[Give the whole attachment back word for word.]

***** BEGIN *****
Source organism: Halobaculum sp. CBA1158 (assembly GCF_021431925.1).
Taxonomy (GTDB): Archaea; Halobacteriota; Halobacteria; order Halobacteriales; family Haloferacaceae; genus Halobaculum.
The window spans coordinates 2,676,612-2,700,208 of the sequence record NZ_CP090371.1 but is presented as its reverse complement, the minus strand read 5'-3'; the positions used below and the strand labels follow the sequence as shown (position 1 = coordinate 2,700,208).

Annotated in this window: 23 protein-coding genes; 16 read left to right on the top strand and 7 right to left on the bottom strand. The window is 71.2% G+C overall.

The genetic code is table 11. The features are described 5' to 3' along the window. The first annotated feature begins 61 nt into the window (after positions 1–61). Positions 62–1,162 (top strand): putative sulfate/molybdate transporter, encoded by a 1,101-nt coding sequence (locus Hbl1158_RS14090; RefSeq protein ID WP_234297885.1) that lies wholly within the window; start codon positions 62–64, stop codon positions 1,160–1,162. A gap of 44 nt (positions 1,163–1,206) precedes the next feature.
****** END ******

Source organism: Halobaculum sp. CBA1158 (assembly GCF_021431925.1).
Taxonomy (GTDB): Archaea; Halobacteriota; Halobacteria; order Halobacteriales; family Haloferacaceae; genus Halobaculum.
The window spans coordinates 2,676,612-2,700,208 of the sequence record NZ_CP090371.1 but is presented as its reverse complement, the minus strand read 5'-3'; the positions used below and the strand labels follow the sequence as shown (position 1 = coordinate 2,700,208).

Annotated in this window: 23 protein-coding genes; 16 read left to right on the top strand and 7 right to left on the bottom strand. The window is 71.2% G+C overall.

The genetic code is table 11. The features are described 5' to 3' along the window. The first annotated feature begins 61 nt into the window (after positions 1–61). Positions 62–1,162 (top strand): putative sulfate/molybdate transporter, encoded by a 1,101-nt coding sequence (locus Hbl1158_RS14090; RefSeq protein ID WP_234297885.1) that lies wholly within the window; start codon positions 62–64, stop codon positions 1,160–1,162. A gap of 44 nt (positions 1,163–1,206) precedes the next feature.